While all of these recommendations help to improve the prognosis for lupus patients, some people are under the impression that lupus can “just go away.” While 2 to 10 percent of non-organ threatening SLE has a chance of disappearing, it also has a 20 percent chance of turning into organ threatening disease within 5 years if no treatment is sought.

Medications can help decrease the risk of organ threatening disease development. If patients already have lupus in the heart, lung, kidney, liver, or hemotologic systems, it is extremely rare that the disease would go away on its own.

So, do patients die from lupus? Usually patients who die from lupus-related complications do so within the first 2 to 3 years of the development of the disease, and it is usually the result of a very aggressive form of lupus that does not respond to treatment. After the third year the number of deaths drop dramatically for the next 10 to 15 years. After 20 years the effects of chronic disease take their toll on some lupus patients. For example, long-term use of high-dosage steroids can lead to diabetes, high blood pressure, high cholesterol, and obesity.

Still 90 percent of SLE patients die from 1 of 5 causes:

Kidney Disease
Infection
CNS Lupus
Blood Clots
Cardiovascular Complications

The major cause of death for lupus patients is still infection, especially in patients taking high doses of steroids and chemotherapy. However, dialysis improvements, better detection of CNS lupus, the antiphospholipid antibody test, and blood thinning agents have all significantly decreased deaths from the remaining causes.
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Thank you “Freedom from Lupus” for this information.
***********************************************
The only thing that really has helped me has been what I call “Jungle Juice” or Mona Vie…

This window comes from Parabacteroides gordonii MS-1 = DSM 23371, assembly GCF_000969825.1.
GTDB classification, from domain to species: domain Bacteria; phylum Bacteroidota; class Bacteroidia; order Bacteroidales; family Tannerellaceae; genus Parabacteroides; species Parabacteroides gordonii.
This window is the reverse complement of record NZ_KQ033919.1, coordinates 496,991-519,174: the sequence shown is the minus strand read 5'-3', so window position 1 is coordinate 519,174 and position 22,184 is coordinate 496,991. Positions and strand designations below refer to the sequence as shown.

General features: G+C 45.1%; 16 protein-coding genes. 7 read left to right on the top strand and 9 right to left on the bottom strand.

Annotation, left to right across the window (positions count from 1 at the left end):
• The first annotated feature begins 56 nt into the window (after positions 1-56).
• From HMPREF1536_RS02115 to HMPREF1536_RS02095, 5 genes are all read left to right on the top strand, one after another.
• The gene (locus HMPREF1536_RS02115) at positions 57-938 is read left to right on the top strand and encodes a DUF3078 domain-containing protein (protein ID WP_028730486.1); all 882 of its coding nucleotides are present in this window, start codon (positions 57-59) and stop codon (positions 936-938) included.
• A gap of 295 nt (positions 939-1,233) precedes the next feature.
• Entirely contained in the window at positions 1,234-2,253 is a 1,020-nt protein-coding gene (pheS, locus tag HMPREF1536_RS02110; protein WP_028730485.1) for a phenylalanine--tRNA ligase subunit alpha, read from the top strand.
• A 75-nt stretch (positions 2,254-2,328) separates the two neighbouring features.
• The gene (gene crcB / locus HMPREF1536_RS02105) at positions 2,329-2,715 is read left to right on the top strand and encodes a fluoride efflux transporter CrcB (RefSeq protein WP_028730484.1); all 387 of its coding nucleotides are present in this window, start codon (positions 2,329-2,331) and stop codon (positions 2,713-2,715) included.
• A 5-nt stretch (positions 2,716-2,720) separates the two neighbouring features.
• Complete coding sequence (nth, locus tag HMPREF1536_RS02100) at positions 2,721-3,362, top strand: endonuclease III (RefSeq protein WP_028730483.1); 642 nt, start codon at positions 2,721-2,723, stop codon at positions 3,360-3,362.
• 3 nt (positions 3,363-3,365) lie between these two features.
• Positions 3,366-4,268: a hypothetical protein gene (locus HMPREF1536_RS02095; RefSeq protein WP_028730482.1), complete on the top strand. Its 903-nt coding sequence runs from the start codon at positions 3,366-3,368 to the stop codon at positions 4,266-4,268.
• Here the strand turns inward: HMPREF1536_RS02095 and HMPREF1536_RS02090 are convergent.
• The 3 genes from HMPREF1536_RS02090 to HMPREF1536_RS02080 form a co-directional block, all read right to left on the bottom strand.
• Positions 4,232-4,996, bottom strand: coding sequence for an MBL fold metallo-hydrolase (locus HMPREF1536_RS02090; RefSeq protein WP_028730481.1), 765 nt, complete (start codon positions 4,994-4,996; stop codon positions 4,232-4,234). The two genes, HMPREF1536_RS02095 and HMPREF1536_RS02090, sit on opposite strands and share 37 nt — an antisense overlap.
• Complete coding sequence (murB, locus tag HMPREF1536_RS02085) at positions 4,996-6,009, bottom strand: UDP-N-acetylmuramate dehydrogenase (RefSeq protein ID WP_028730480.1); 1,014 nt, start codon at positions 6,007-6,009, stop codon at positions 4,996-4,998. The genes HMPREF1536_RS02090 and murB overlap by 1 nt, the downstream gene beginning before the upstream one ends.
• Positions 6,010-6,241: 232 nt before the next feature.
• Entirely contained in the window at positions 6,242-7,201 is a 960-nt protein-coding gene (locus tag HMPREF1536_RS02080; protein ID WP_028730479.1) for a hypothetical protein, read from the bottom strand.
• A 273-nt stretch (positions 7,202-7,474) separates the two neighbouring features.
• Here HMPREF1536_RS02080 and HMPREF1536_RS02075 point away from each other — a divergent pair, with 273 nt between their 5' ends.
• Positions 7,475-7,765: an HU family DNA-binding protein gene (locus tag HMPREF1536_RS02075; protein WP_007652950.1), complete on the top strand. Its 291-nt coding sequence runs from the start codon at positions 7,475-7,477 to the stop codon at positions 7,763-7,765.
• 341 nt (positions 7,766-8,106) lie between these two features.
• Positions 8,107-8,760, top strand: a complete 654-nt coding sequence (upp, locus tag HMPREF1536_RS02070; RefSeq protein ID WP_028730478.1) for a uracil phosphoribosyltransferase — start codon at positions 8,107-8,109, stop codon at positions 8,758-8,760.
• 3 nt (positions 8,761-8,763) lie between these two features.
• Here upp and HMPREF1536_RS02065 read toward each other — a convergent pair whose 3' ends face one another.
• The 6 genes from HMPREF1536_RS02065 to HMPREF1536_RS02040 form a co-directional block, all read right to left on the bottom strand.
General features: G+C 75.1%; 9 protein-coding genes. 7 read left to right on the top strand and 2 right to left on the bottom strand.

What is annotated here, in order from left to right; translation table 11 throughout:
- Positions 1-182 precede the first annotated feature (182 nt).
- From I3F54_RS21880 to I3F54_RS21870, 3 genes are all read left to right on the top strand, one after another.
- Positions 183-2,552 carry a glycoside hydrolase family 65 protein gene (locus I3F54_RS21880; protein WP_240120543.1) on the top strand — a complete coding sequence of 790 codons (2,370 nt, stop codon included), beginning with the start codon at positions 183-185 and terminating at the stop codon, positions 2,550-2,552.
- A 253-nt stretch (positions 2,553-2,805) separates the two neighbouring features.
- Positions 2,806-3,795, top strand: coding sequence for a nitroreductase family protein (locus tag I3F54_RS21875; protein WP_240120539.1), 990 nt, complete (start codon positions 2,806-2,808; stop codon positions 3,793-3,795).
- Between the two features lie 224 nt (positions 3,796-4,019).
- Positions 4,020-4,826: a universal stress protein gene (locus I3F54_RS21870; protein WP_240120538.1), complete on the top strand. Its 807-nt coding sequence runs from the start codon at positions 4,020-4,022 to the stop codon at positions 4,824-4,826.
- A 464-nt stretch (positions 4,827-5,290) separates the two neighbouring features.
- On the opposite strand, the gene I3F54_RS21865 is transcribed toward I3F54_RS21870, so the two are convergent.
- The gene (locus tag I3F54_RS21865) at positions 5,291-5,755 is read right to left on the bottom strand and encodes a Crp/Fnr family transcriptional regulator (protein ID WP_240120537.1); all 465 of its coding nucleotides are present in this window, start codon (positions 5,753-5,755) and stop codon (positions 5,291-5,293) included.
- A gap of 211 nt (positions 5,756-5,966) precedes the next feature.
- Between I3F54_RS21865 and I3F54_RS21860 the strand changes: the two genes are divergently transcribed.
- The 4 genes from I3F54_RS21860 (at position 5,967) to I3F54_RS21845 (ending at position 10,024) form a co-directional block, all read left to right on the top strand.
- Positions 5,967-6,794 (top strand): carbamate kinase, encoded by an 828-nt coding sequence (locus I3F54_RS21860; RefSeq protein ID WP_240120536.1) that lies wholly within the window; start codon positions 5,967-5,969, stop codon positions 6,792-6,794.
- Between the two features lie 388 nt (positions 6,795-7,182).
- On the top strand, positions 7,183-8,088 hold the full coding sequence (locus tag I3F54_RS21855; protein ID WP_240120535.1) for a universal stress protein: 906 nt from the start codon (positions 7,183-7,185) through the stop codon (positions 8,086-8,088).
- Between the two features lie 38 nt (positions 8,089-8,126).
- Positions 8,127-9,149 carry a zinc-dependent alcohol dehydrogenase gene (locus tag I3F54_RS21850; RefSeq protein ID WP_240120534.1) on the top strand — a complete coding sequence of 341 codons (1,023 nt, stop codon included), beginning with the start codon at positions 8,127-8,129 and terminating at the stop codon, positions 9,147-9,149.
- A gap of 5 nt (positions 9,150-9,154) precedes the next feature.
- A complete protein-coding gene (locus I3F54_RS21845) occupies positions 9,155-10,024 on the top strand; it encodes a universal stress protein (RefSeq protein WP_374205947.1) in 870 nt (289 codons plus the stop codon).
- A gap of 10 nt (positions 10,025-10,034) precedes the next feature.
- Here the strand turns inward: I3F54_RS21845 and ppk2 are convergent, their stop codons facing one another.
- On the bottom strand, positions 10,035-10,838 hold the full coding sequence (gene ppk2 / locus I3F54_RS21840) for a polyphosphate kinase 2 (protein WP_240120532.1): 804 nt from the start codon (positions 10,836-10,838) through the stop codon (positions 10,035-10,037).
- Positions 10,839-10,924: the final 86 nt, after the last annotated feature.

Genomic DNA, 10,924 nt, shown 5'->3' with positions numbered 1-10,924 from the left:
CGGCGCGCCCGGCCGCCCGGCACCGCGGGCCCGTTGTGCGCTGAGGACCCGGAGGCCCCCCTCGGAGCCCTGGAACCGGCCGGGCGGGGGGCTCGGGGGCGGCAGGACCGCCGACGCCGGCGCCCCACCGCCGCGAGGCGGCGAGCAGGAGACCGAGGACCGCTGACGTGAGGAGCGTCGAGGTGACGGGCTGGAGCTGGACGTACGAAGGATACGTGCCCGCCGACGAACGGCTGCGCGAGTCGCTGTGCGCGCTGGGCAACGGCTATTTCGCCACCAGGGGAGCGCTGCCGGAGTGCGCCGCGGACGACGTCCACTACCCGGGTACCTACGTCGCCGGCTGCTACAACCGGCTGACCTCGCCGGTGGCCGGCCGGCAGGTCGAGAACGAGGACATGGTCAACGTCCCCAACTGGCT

If there are any questions that you have…PLEASE feel free to contact me.

I have had this disease all of my life and only in Dec of 95 was I properly diagnosed. So, I have pretty much run the gambit.

~The Baby Boomer Queen~

~ by thebabyboomerqueen on June 11, 2007.

2 Responses to “The Prognosos for LUPUS Patients…”

  1. i WAS DIAGNOSED WITH SLE IN FEBRUARY OF THIS YEAR AFTER A NINE DAY STAY IN ICU BECAUSE OF PNUEMONIA. I HAD A PRIOR SIMILIAR EPISODE 18 MONTHS EARLIER IN WHICH I WAS NOT DIAGNOSED WITH ANY THING BUT PNUEMONIA. FOR THREE YEARS I HAD NUMEROUS INFECTIONS AND SYMPTOMS THAT WERE NEVER LINKED BY MY PRIMARY PHYSICIAN. I BELIEVE SHE THOUGHT I WAS A (HYPOCONDRIACT?)NOW THAT I KNOW WHAT’S WRONG, I EXPECTED TO BE ABLE TO HANDLE THIS EASILY. HOWEVER I’M REALIZING THIS IS A LIFE LONG BATTLE. MY DR. TELLS ME I HAVE A MILD CASE, I DO HAVE ORGAN INVOLVEMENT. I AM BEING TREATED WITH PREDNOSONE AND METHOTREXATE. I HAD GAIN ABOUT 20 POUNDS BUT LOSE 5 AFTER I DECIDED TO CAREFULLY MONITOR MY SODIUM AND CALORIC INTAKE. I’M TAKING EACH DAY AS IT COMES AND PRAYING ALL THE TIME. I WISH I HAD SOMEONE TO TALK TO REGULARLY ABOUT WHAT I’M EXPERIENCING. WHILE I HAVE ALWAYS ENJOYED MY ALONE TIME, I HAVE NEVER FELT SO ALONE IN MY THOUGHTS AND WHAT I’M FEELING. MY HUSBAND AND FAMILY ARE VERY SUPPORTIVE BUT THEY DON’T TRULLY UNDERSTAND WHAT IS GOING ON WITH ME.

  2. Vickie,
    This is such a delayed response to your posting last year I’m not sure you’ll ever even read this, but I’m sorry you’ve experienced the isolation of SLE. I just wanted to offer support. Two years ago I was finally diagnosed with Central Nervous System (CNS) lupus involving seizures, memory loss, cognitive problems etc. Talk about lonely (I call it the Lonely Brains Club lol) Prior to that we now know it was SLE picking on my heart lining for a while and before that, my joints/ connective tissue. SLE is so poorly understood, even within the medical community. It can be discouraging when even your doctors don’t get it. I’m glad you at least have some family around though to help during difficult times. God bless you!